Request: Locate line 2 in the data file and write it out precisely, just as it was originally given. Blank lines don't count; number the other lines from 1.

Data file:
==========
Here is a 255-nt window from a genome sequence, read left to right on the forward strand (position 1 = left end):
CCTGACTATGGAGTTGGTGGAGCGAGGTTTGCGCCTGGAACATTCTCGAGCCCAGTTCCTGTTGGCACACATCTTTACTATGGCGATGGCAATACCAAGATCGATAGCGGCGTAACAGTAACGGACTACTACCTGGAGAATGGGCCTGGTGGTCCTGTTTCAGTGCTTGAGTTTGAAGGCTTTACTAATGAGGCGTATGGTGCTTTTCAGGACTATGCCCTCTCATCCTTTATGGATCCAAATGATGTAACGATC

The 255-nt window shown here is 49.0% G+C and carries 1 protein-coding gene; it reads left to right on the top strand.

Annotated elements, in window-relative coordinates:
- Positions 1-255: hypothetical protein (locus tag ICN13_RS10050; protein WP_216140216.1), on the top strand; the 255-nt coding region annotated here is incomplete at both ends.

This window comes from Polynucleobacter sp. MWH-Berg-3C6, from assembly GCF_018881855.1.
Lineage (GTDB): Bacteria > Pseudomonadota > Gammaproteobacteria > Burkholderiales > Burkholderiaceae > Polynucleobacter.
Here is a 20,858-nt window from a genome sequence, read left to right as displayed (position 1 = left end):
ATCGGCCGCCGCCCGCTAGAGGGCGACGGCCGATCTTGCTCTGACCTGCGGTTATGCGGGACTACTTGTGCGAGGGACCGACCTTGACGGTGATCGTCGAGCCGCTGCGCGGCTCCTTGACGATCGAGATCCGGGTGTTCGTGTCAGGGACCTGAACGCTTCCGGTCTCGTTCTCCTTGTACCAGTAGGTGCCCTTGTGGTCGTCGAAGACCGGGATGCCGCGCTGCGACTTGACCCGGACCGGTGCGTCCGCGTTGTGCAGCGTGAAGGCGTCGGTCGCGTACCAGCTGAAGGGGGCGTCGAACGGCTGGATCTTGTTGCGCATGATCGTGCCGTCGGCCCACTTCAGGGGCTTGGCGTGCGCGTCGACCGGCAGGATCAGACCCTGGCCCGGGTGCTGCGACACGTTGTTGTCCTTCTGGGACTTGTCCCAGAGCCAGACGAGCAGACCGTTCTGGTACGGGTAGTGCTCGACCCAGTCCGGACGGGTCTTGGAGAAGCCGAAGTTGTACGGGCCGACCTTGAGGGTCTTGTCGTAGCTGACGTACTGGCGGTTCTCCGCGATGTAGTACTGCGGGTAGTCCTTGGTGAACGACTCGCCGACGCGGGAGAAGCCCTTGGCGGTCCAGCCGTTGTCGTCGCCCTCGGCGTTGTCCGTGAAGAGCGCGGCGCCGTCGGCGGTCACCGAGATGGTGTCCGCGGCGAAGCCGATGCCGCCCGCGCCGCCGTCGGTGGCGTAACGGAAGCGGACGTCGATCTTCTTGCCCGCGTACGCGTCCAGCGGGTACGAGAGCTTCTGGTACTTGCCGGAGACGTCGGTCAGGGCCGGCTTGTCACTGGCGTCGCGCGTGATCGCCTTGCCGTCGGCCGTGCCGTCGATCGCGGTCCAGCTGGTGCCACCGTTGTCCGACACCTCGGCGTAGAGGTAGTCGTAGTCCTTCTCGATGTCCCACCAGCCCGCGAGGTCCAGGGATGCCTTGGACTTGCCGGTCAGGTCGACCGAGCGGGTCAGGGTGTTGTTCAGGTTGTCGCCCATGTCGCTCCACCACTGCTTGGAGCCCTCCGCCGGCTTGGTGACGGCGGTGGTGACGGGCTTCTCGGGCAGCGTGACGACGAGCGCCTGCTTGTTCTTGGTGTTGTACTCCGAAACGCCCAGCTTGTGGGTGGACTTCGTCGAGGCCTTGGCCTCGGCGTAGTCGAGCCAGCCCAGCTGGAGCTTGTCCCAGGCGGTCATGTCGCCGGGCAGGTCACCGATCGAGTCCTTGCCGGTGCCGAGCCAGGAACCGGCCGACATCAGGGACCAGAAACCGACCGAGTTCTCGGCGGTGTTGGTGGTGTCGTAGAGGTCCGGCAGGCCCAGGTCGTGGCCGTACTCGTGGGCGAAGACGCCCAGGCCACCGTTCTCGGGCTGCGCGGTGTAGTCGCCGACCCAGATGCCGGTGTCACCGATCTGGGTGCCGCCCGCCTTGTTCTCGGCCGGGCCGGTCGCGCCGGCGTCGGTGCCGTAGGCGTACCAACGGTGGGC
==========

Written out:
CCTGACTATGGAGTTGGTGGAGCGAGGTTTGCGCCTGGAACATTCTCGAGCCCAGTTCCTGTTGGCACACATCTTTACTATGGCGATGGCAATACCAAGATCGATAGCGGCGTAACAGTAACGGACTACTACCTGGAGAATGGGCCTGGTGGTCCTGTTTCAGTGCTTGAGTTTGAAGGCTTTACTAATGAGGCGTATGGTGCTTTTCAGGACTATGCCCTCTCATCCTTTATGGATCCAAATGATGTAACGATC